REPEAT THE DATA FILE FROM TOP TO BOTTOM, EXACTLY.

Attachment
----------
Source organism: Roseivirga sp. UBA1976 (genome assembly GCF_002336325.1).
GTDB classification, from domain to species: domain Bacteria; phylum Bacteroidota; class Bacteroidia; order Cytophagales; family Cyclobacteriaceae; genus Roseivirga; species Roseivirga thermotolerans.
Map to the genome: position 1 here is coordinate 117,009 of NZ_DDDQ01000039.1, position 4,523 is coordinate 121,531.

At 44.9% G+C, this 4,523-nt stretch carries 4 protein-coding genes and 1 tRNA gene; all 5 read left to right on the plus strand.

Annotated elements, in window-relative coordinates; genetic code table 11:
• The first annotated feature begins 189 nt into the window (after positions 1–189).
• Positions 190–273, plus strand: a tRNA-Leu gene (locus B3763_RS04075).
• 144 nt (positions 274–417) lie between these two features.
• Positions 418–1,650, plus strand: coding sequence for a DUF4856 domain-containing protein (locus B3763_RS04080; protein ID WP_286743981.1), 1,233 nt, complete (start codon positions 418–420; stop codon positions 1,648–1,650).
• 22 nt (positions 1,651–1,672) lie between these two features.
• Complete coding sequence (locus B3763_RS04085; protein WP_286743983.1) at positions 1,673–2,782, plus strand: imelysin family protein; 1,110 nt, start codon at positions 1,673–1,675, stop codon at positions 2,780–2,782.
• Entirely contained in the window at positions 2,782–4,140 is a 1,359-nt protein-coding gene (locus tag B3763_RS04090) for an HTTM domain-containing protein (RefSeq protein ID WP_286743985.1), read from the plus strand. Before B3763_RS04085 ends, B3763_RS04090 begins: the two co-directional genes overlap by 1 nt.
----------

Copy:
Source organism: Roseivirga sp. UBA1976 (genome assembly GCF_002336325.1).
GTDB classification, from domain to species: domain Bacteria; phylum Bacteroidota; class Bacteroidia; order Cytophagales; family Cyclobacteriaceae; genus Roseivirga; species Roseivirga thermotolerans.
Map to the genome: position 1 here is coordinate 117,009 of NZ_DDDQ01000039.1, position 4,523 is coordinate 121,531.

At 44.9% G+C, this 4,523-nt stretch carries 4 protein-coding genes and 1 tRNA gene; all 5 read left to right on the plus strand.

Annotated elements, in window-relative coordinates; genetic code table 11:
• The first annotated feature begins 189 nt into the window (after positions 1–189).
• Positions 190–273, plus strand: a tRNA-Leu gene (locus B3763_RS04075).
• 144 nt (positions 274–417) lie between these two features.
• Positions 418–1,650, plus strand: coding sequence for a DUF4856 domain-containing protein (locus B3763_RS04080; protein ID WP_286743981.1), 1,233 nt, complete (start codon positions 418–420; stop codon positions 1,648–1,650).
• 22 nt (positions 1,651–1,672) lie between these two features.
• Complete coding sequence (locus B3763_RS04085; protein WP_286743983.1) at positions 1,673–2,782, plus strand: imelysin family protein; 1,110 nt, start codon at positions 1,673–1,675, stop codon at positions 2,780–2,782.
• Entirely contained in the window at positions 2,782–4,140 is a 1,359-nt protein-coding gene (locus tag B3763_RS04090) for an HTTM domain-containing protein (RefSeq protein ID WP_286743985.1), read from the plus strand. Before B3763_RS04085 ends, B3763_RS04090 begins: the two co-directional genes overlap by 1 nt.